I think it would be good for scientific papers to include links to a scientist’s outreach work (blogs, popular articles, projects, etc.) – perhaps as part of the personal information. After all, specific papers in many areas (especially biochemistry) rarely would have specific outreach projects associated with them. (Or, rather, one or two outreach projects may be associated with practically all the scientific papers from a scientist or group).

    It could be that the requirement for scientists to attempt more outreach could be motivated more by pressure during professional development, performance reviews, etc. This would require a genuine interest in ourtreach from managers and insitutions which I think is just not there in most cases.

  • Ben – I’ve got rough drafts of a couple in the pipeline, but feel I owe it to give my non-specialist readers a suitable context before diving into more specific things.

  • Ken,

    Thanks for the thoughtful comment. Good point that some areas would rarely have specific outreach projects – you’d wind up with the section being empty! (Obliquely, the reminds me of a post I wrote about blogging when your science doesn’t easily relate to the public. Most of the bioinformatics ‘outreach’ I’ve seen is mainly aimed at other bioinformaticians or biologists, which won’t be the target audience these are after.)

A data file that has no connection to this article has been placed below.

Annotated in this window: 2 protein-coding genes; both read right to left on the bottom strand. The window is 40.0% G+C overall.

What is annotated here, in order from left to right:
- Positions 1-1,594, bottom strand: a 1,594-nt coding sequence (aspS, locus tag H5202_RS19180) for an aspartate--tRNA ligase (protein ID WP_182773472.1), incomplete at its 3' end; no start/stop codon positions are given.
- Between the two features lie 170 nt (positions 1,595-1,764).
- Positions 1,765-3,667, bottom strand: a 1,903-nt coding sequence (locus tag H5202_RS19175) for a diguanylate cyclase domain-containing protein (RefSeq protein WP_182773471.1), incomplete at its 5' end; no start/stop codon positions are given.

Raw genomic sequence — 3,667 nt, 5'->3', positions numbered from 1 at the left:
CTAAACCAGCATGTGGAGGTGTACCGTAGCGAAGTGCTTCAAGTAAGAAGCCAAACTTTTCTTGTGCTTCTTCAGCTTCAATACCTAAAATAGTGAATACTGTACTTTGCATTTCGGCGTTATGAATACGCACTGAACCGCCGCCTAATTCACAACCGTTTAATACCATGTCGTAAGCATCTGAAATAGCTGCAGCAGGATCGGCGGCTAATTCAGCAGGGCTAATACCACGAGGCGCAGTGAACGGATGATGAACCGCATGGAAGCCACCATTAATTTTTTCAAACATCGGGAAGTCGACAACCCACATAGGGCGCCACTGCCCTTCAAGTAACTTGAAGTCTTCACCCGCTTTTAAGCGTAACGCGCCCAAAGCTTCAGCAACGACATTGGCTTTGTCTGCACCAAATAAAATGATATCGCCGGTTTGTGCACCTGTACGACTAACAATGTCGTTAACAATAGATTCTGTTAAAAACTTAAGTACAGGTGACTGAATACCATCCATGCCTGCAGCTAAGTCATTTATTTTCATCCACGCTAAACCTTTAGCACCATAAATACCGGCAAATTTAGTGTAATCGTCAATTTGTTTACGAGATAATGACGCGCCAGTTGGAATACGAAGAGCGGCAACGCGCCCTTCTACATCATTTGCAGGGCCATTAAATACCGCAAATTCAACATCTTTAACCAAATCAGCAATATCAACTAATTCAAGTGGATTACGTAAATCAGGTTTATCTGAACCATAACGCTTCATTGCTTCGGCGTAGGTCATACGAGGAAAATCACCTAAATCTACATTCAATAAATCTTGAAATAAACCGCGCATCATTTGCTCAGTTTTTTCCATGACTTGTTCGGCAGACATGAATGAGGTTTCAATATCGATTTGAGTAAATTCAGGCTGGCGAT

I guess a related issue is that these things for many (most) would be after-thoughts, much like the impression you get of the ‘for the public’ summaries that papers in the PLoS journals offer. Outreach is a minority activity and as you say it probably needs encouragement from elsewhere.

  • Hi Grant — thanks for blogging our paper! We didn’t explicitly state that this would scientists themselves better understand how to present their work to the public, but that was certainly part of our goal. I personally don’t think this will be an onerous requirement, but I understand that when you are near the finish line of submitting a paper, everything seems onerous. That said, it took me about 15 minutes each to find the resources we suggested for the three Genome Biology papers.

    And…I’m one of the authors on the ENCODE paper, and I certainly haven’t yet read all of the 30+ associated papers to try an attempt a summary either.

  • While it’s easy to write something or do some outreach, doing it well involves getting your head around it and practice – that can take time. I’m not saying it’s a bad idea, just pointing at practicalities that suggest it won’t be for everyone.

    Writing summaries of ENCODE… still haven’t got there! I might just have to start at the second for third post, as it were, and circle back to a summary later…! It is a lot to take in.

    As for ENOCDE itself, I had wanted to join – I have an appropriate background & the core organisation seemed happy to at least consider an application from me, but from memory they wanted local university support – that has a few catch-22’s that are difficult to unravel with me being an independent consultant (or at least that’s my impression) and I eventually let it go, perhaps wrongly! I’d still like involvement in the chromatin (epigenetics, if you will) / genome structure areas, if I find an opportunity, especially as these have strong links to structural bioinformatics which is my original background.